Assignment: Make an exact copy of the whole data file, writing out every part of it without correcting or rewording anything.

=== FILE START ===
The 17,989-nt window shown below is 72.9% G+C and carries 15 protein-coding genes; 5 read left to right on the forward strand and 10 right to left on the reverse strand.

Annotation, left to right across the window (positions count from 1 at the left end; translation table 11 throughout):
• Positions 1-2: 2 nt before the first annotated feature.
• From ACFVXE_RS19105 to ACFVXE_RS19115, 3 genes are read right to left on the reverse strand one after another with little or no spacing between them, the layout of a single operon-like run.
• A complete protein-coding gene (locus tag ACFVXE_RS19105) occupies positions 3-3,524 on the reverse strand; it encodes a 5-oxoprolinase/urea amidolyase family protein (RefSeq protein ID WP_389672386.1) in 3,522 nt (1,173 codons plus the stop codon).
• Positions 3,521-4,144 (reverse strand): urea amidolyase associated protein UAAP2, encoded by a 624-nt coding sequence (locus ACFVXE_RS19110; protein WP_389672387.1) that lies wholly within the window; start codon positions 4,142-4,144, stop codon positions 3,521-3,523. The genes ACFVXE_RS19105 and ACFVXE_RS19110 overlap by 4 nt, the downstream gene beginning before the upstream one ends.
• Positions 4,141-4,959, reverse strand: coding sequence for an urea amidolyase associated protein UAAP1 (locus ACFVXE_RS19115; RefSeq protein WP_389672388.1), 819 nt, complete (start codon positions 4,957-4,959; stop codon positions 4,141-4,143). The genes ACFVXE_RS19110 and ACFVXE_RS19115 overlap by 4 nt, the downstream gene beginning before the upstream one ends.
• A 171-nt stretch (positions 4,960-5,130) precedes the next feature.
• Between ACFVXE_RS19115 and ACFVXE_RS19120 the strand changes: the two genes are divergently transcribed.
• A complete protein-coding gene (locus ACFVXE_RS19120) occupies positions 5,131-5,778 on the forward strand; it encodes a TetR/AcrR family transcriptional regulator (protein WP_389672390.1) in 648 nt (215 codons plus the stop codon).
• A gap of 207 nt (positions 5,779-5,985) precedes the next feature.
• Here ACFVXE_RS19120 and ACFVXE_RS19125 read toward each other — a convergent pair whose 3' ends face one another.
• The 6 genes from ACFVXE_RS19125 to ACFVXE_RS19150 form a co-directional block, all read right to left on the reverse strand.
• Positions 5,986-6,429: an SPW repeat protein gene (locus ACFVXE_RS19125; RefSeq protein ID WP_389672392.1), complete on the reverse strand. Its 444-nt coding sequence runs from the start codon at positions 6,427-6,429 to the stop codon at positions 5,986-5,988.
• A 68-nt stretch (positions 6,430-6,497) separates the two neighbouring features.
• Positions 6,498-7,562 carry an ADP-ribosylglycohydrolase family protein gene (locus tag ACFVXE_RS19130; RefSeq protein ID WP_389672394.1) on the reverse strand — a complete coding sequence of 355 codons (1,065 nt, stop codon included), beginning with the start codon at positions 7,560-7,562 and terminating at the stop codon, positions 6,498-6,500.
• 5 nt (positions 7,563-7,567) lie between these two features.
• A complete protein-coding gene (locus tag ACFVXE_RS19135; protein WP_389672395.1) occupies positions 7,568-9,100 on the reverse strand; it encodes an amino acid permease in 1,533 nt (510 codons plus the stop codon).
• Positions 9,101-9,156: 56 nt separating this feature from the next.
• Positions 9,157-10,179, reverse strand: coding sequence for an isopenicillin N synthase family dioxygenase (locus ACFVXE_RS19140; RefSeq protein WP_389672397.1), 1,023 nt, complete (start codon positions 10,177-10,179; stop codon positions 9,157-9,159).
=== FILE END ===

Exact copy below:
The 17,989-nt window shown below is 72.9% G+C and carries 15 protein-coding genes; 5 read left to right on the forward strand and 10 right to left on the reverse strand.

Annotation, left to right across the window (positions count from 1 at the left end; translation table 11 throughout):
• Positions 1-2: 2 nt before the first annotated feature.
• From ACFVXE_RS19105 to ACFVXE_RS19115, 3 genes are read right to left on the reverse strand one after another with little or no spacing between them, the layout of a single operon-like run.
• A complete protein-coding gene (locus tag ACFVXE_RS19105) occupies positions 3-3,524 on the reverse strand; it encodes a 5-oxoprolinase/urea amidolyase family protein (RefSeq protein ID WP_389672386.1) in 3,522 nt (1,173 codons plus the stop codon).
• Positions 3,521-4,144 (reverse strand): urea amidolyase associated protein UAAP2, encoded by a 624-nt coding sequence (locus ACFVXE_RS19110; protein WP_389672387.1) that lies wholly within the window; start codon positions 4,142-4,144, stop codon positions 3,521-3,523. The genes ACFVXE_RS19105 and ACFVXE_RS19110 overlap by 4 nt, the downstream gene beginning before the upstream one ends.
• Positions 4,141-4,959, reverse strand: coding sequence for an urea amidolyase associated protein UAAP1 (locus ACFVXE_RS19115; RefSeq protein WP_389672388.1), 819 nt, complete (start codon positions 4,957-4,959; stop codon positions 4,141-4,143). The genes ACFVXE_RS19110 and ACFVXE_RS19115 overlap by 4 nt, the downstream gene beginning before the upstream one ends.
• A 171-nt stretch (positions 4,960-5,130) precedes the next feature.
• Between ACFVXE_RS19115 and ACFVXE_RS19120 the strand changes: the two genes are divergently transcribed.
• A complete protein-coding gene (locus ACFVXE_RS19120) occupies positions 5,131-5,778 on the forward strand; it encodes a TetR/AcrR family transcriptional regulator (protein WP_389672390.1) in 648 nt (215 codons plus the stop codon).
• A gap of 207 nt (positions 5,779-5,985) precedes the next feature.
• Here ACFVXE_RS19120 and ACFVXE_RS19125 read toward each other — a convergent pair whose 3' ends face one another.
• The 6 genes from ACFVXE_RS19125 to ACFVXE_RS19150 form a co-directional block, all read right to left on the reverse strand.
• Positions 5,986-6,429: an SPW repeat protein gene (locus ACFVXE_RS19125; RefSeq protein ID WP_389672392.1), complete on the reverse strand. Its 444-nt coding sequence runs from the start codon at positions 6,427-6,429 to the stop codon at positions 5,986-5,988.
• A 68-nt stretch (positions 6,430-6,497) separates the two neighbouring features.
• Positions 6,498-7,562 carry an ADP-ribosylglycohydrolase family protein gene (locus tag ACFVXE_RS19130; RefSeq protein ID WP_389672394.1) on the reverse strand — a complete coding sequence of 355 codons (1,065 nt, stop codon included), beginning with the start codon at positions 7,560-7,562 and terminating at the stop codon, positions 6,498-6,500.
• 5 nt (positions 7,563-7,567) lie between these two features.
• A complete protein-coding gene (locus tag ACFVXE_RS19135; protein WP_389672395.1) occupies positions 7,568-9,100 on the reverse strand; it encodes an amino acid permease in 1,533 nt (510 codons plus the stop codon).
• Positions 9,101-9,156: 56 nt separating this feature from the next.
• Positions 9,157-10,179, reverse strand: coding sequence for an isopenicillin N synthase family dioxygenase (locus ACFVXE_RS19140; RefSeq protein WP_389672397.1), 1,023 nt, complete (start codon positions 10,177-10,179; stop codon positions 9,157-9,159).